Conservation scientists held about 23,800 jobs in 2018. The largest employers of conservation scientists were as follows:
|Federal government, excluding postal service||29%|
|State government, excluding education and hospitals||24|
|Local government, excluding education and hospitals||21|
|Social advocacy organizations||13|
|Professional, scientific, and technical services||5|
Foresters held about 9,000 jobs in 2018. The largest employers of foresters were as follows:
|State government, excluding education and hospitals||34%|
|Federal government, excluding postal service||15|
|Local government, excluding education and hospitals||13|
|Forestry and logging||7|
|Support activities for agriculture and forestry||2|
In the western and southwestern United States, conservation scientists and foresters usually work for the federal government because of the number of national parks in that part of the country. In the eastern United States, they often work for private landowners. Social advocacy organizations employ foresters and conservation scientists in working with lawmakers on behalf of sustainable land use and other issues facing forest land.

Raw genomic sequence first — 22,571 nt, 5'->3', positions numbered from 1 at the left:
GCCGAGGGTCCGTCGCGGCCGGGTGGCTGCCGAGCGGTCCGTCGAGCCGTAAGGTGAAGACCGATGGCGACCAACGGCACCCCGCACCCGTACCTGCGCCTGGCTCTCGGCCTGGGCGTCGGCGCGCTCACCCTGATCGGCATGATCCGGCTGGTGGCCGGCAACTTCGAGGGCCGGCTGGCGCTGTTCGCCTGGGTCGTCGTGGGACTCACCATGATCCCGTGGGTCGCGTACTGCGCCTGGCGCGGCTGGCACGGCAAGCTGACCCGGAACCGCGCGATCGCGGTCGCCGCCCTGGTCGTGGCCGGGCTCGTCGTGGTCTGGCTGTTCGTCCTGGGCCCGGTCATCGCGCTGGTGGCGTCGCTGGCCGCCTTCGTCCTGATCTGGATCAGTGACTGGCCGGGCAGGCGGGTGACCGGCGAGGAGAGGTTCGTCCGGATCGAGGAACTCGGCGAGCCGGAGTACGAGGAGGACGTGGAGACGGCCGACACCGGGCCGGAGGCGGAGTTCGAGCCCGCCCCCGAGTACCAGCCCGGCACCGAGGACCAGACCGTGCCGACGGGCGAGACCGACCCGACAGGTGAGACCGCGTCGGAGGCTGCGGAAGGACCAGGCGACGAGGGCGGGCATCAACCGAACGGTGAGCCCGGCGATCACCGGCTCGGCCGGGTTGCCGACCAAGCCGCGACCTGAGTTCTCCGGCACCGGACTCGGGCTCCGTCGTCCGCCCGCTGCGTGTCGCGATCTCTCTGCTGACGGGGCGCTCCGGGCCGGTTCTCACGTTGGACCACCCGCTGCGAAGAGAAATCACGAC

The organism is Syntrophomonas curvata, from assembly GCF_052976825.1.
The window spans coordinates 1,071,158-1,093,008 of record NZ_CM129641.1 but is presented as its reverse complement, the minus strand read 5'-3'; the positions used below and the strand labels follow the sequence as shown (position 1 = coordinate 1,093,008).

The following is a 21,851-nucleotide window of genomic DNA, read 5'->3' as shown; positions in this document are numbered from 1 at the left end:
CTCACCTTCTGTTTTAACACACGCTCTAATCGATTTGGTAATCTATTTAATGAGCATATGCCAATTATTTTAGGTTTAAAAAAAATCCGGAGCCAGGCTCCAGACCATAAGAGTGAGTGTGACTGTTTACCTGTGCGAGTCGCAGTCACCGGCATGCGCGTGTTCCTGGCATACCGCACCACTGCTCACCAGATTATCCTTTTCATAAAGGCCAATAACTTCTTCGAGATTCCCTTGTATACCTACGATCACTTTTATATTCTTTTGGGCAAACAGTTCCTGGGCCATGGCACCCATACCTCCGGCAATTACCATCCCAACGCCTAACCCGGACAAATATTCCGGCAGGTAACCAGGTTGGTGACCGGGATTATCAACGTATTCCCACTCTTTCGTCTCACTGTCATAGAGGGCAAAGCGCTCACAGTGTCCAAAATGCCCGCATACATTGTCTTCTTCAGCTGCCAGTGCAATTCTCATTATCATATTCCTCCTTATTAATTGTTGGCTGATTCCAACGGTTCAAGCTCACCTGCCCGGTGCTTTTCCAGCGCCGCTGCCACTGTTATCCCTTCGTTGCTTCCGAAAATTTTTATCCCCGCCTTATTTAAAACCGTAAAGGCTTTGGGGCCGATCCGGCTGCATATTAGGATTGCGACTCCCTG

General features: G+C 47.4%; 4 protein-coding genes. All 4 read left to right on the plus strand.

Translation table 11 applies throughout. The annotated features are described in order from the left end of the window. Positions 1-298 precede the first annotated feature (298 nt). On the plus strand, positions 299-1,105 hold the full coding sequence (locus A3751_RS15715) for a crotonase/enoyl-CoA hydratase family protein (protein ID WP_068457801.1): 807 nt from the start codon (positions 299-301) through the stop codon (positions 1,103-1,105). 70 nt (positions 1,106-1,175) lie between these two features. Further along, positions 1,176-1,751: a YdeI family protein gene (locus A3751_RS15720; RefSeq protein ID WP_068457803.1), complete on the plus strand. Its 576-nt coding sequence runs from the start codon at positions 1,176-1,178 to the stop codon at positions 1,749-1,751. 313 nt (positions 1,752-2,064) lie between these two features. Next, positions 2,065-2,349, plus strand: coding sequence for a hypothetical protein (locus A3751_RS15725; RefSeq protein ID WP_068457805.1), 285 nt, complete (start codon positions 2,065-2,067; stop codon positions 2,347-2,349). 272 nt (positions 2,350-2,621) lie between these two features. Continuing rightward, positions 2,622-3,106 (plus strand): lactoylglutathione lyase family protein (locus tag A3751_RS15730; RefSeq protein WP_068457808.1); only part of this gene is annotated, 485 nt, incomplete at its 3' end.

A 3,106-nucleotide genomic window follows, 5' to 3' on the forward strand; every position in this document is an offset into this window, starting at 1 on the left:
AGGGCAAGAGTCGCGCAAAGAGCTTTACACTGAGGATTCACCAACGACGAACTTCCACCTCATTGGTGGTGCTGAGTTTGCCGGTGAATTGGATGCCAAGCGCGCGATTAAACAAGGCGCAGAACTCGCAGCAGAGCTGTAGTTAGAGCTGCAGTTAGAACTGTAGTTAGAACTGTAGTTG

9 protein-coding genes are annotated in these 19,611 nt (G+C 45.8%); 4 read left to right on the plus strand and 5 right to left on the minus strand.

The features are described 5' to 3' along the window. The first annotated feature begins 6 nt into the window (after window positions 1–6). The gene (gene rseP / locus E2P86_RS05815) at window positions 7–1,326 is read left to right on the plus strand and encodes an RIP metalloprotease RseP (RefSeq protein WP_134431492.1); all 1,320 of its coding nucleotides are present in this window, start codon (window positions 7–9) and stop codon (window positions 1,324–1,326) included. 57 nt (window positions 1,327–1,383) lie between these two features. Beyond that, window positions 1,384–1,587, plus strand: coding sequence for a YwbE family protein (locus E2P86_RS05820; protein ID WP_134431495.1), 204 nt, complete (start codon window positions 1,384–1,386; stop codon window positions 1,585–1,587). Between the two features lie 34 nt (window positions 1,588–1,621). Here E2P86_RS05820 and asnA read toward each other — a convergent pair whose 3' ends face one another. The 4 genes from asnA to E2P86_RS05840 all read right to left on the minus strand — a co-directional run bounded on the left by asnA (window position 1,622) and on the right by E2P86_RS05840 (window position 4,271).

Conservation scientists and foresters typically work in offices, in laboratories, and outdoors, sometimes doing fieldwork in remote locations. When visiting or working near logging operations or wood yards, they wear a hardhat and other protective gear.
The work can be physically demanding. Some conservation scientists and foresters work outdoors in all types of weather. They may need to walk long distances through dense woods and underbrush to carry out their work. Insect bites, poisonous plants, and other natural hazards present some risk.
In an isolated location, a forester or conservation scientist may work alone, measuring tree densities and regeneration or performing other outdoor activities. Other foresters work closely with the public, educating them about the forest or the proper use of recreational sites.